The Student News Site of Tarrant County College

The Collegian

The Student News Site of Tarrant County College

The Collegian

The Student News Site of Tarrant County College

The Collegian

Opinion-MRSA calls for greater attention

Opinion-MRSA calls for greater attention

staphnoworryA new health epidemic is sweeping this nation.

That epidemic is far more deadly than any disease a person might be able to name off the top of his head.
It’s far more deadly than even the AIDS virus.

This form of staph infection, known as MRSA, is spreading in part because many people do not understand the severity of the problem.

MRSA stands for methicillin-resistant staphylococcus aureus and is often mistaken for something else by those in the medical field.

Everyone realizes the tough job doctors and medical professionals have, but they are failing to stay ahead of the curve when it comes to this so-called “super bug.”

With this latest form of staph infection being resistant to most forms of common antibiotics, the pressure falls on those in the medical community to stop its spread.

With today’s technology, finding new forms of medicine that are strong enough to fight off this infection shouldn’t be that much of a problem.

Those charged with taking care of the health of millions of Americans need to wise up to the MRSA epidemic and figure out how to stop it, thus saving their patients months, and even years, of undue pain and suffering.

Many cases of MRSA have gone undiagnosed, in some cases, for months or years at a time.

In most of those cases, the repercussions were catastrophic for those not properly cared for.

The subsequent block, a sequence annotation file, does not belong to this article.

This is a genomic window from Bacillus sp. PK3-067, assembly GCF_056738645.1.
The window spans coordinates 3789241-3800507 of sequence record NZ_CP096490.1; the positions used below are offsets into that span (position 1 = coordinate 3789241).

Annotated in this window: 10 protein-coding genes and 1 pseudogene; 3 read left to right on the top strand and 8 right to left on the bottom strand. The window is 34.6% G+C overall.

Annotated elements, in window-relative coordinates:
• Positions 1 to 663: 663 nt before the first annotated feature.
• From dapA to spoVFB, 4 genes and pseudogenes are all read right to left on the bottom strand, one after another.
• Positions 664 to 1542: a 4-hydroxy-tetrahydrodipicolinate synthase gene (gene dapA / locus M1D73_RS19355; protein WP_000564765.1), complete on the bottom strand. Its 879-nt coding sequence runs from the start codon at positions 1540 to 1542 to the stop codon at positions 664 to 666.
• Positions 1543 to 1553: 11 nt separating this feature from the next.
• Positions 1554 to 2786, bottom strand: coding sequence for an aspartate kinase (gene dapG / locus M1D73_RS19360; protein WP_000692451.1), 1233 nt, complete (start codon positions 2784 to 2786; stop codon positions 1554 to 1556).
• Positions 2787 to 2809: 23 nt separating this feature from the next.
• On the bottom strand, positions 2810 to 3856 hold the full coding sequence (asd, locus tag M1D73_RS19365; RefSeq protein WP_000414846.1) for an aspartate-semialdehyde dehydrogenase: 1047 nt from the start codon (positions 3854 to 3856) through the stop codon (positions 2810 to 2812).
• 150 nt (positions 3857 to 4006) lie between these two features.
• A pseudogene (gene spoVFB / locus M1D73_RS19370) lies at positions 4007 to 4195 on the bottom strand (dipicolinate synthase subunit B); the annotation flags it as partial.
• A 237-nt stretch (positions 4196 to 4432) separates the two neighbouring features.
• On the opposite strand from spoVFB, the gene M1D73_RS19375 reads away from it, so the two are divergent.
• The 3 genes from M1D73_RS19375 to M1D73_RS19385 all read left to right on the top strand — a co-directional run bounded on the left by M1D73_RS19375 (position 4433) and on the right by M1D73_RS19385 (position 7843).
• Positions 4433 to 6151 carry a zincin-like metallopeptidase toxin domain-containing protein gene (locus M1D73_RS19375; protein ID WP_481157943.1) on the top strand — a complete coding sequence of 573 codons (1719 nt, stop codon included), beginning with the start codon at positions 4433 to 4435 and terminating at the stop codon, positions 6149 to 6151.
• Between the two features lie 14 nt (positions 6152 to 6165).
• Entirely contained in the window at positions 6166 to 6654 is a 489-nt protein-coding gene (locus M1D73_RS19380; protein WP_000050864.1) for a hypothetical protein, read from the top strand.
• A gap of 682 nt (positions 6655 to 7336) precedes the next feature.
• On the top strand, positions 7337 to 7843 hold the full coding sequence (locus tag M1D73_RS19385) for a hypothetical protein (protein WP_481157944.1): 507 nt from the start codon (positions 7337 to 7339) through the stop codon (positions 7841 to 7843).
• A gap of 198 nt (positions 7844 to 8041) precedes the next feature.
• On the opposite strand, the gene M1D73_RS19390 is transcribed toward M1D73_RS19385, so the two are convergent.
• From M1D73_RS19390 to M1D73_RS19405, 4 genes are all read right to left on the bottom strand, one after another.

It is frankly startling how uninformed most of America’s health pros are when it comes to this infection.

Sending somebody home with a bottle full of medicine after barely looking at an infected sore and calling it an in-grown hair are things that simply should not be acceptable in the health care field.

Neither should constantly treating ear pain by putting tubes in someone’s ears.

More well-known diseases, such as the AIDS virus and cancer, are treated with the caution and care that those known killer illnesses need and deserve.

What many in this country probably do not know is that staph infections, and in particular MRSA, are quickly becoming just as deadly as other diseases.

Thanks in part to the inability and, in some cases, ineptitude of doctors and nurses, the epidemic is spreading to out-of-control heights.

The ability to render this infection powerless falls on those same doctors and nurses, who clearly aren’t doing enough to identify the warning signs of this growing killer.

Now that the information on this rapidly growing ailment is out there, medical personnel must stop dispensing the same ill-informed opinion, take the time to educate themselves on it and devise a strategy against it before it spreads any further.

Someone once uttered the phrase “ignorance is bliss.”

When it comes to the lives and well being of Americans everywhere, ignorance could be a killer that’s lurking just around the corner.

Its name is MRSA, and the time to stop it is now, before it is too late.

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